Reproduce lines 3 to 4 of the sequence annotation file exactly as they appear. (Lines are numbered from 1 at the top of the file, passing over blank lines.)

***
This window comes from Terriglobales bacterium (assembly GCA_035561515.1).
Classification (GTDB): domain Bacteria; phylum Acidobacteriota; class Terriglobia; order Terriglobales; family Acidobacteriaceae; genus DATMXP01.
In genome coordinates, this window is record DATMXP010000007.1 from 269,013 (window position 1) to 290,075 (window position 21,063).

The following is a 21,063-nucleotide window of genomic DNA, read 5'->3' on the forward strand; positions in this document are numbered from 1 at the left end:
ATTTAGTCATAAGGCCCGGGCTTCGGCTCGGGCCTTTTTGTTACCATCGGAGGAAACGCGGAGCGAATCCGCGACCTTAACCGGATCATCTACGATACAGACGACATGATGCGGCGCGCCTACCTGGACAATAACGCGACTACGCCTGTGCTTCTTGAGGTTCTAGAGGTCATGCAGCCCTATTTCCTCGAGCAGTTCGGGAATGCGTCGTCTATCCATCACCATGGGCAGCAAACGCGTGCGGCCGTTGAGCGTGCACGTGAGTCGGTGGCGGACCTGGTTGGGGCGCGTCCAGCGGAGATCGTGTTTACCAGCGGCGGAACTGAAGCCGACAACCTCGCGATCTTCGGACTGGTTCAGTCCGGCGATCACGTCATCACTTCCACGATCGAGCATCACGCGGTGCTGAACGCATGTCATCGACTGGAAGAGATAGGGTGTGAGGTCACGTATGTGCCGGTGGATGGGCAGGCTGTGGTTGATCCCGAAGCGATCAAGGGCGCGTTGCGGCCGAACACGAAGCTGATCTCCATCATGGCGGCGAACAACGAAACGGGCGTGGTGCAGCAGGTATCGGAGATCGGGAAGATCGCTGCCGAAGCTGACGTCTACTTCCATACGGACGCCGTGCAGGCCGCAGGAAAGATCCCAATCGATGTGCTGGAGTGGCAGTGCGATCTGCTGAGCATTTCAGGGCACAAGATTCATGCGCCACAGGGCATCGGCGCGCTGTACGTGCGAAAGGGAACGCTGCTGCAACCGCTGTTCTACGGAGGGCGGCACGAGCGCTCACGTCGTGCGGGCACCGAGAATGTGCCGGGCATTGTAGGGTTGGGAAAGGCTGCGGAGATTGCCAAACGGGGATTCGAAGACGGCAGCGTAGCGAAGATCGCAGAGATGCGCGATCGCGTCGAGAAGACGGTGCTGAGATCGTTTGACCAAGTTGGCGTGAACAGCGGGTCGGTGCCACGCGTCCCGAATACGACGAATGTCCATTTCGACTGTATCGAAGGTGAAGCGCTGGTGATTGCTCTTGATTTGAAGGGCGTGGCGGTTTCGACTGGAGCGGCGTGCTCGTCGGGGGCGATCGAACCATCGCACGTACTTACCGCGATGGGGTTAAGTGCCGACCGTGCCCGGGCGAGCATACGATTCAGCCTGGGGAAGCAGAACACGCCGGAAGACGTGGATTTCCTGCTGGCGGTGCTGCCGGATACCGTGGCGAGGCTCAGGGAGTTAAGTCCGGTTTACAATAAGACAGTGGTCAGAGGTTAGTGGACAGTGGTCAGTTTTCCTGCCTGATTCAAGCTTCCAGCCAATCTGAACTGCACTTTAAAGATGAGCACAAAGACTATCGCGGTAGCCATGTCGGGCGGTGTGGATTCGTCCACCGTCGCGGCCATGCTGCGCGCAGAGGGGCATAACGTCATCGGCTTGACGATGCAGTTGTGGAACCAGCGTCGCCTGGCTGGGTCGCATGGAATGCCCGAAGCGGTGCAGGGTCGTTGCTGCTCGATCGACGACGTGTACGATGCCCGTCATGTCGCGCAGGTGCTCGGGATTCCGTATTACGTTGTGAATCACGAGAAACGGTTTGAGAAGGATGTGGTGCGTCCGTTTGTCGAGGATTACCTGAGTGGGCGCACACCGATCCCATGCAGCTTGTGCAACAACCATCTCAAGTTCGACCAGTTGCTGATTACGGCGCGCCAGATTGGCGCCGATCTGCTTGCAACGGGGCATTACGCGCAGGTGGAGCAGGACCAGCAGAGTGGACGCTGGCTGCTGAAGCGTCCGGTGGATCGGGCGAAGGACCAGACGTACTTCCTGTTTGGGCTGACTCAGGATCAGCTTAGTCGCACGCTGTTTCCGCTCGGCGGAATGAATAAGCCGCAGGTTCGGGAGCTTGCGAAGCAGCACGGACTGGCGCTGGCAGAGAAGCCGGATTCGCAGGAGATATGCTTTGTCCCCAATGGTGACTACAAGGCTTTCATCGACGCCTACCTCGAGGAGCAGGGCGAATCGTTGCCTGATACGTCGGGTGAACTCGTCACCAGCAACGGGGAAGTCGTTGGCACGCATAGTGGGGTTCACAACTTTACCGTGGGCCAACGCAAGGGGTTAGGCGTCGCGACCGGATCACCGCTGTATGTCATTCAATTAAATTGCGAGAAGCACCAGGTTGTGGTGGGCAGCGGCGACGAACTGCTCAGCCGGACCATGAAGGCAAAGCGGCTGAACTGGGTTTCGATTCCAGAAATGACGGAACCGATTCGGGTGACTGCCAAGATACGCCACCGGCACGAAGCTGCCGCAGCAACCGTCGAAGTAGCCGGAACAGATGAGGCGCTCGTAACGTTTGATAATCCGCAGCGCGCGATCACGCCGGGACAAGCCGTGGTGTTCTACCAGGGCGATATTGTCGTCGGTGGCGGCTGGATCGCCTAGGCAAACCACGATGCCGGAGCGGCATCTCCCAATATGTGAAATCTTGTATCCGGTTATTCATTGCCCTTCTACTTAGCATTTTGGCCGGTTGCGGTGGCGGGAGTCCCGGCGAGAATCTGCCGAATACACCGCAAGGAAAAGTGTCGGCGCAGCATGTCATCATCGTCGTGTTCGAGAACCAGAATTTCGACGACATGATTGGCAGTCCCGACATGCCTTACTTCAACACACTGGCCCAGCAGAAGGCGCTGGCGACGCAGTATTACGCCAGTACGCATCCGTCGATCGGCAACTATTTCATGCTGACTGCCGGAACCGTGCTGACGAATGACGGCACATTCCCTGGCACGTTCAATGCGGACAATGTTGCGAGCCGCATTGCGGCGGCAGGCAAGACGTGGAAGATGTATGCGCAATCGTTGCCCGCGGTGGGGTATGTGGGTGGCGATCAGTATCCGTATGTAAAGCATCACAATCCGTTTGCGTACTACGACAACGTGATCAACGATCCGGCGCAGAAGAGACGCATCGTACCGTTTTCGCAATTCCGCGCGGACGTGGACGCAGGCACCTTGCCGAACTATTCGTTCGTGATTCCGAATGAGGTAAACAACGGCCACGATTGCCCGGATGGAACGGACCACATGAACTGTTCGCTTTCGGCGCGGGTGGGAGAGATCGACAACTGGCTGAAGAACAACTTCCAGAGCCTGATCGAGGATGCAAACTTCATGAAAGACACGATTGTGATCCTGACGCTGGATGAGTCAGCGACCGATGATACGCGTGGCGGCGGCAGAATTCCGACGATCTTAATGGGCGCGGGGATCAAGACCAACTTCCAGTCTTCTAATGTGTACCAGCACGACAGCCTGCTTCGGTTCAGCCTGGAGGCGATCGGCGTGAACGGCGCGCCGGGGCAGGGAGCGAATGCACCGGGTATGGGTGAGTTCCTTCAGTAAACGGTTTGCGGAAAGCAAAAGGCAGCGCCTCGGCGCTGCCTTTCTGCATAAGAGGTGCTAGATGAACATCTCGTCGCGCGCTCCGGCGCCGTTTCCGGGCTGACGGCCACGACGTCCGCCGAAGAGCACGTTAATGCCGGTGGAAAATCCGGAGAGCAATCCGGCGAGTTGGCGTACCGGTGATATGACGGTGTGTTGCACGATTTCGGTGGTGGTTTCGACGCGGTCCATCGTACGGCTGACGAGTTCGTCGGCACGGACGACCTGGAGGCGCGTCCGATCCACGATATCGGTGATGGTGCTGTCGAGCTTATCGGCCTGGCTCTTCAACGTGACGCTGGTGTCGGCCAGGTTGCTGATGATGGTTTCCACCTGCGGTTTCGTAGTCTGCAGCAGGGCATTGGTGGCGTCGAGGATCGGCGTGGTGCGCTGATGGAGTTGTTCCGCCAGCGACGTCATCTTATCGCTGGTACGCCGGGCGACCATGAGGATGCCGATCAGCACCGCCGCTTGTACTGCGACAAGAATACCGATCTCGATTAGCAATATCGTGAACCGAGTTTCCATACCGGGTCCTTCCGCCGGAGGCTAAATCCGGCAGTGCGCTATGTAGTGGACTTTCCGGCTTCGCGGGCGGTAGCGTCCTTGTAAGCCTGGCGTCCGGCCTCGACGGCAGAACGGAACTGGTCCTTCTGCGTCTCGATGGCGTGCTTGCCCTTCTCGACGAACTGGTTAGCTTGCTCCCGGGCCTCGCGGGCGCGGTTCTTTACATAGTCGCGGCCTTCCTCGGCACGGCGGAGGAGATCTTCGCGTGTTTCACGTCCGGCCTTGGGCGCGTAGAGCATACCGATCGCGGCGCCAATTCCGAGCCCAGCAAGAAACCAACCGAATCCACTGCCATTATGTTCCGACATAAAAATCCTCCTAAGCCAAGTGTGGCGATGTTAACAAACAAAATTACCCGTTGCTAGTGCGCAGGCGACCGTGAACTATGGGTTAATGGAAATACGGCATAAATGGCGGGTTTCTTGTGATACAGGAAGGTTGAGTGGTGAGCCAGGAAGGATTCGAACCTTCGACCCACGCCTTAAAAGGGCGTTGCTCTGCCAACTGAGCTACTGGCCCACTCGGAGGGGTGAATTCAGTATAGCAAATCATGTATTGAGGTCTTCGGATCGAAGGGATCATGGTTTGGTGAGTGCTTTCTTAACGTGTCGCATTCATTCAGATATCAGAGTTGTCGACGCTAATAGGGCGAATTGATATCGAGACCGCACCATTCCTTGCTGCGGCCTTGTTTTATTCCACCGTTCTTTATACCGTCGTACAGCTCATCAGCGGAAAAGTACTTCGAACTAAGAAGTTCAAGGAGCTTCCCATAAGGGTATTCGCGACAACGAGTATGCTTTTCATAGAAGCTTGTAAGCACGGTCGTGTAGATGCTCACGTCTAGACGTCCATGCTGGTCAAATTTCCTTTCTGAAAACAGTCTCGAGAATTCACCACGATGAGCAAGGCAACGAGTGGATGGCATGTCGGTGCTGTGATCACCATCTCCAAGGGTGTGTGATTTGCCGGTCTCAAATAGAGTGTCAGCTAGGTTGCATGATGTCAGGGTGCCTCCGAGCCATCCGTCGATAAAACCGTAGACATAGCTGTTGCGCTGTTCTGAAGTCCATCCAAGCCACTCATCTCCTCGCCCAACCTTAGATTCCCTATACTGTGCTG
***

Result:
In genome coordinates, this window is record DATMXP010000007.1 from 269,013 (window position 1) to 290,075 (window position 21,063).

The following is a 21,063-nucleotide window of genomic DNA, read 5'->3' on the forward strand; positions in this document are numbered from 1 at the left end: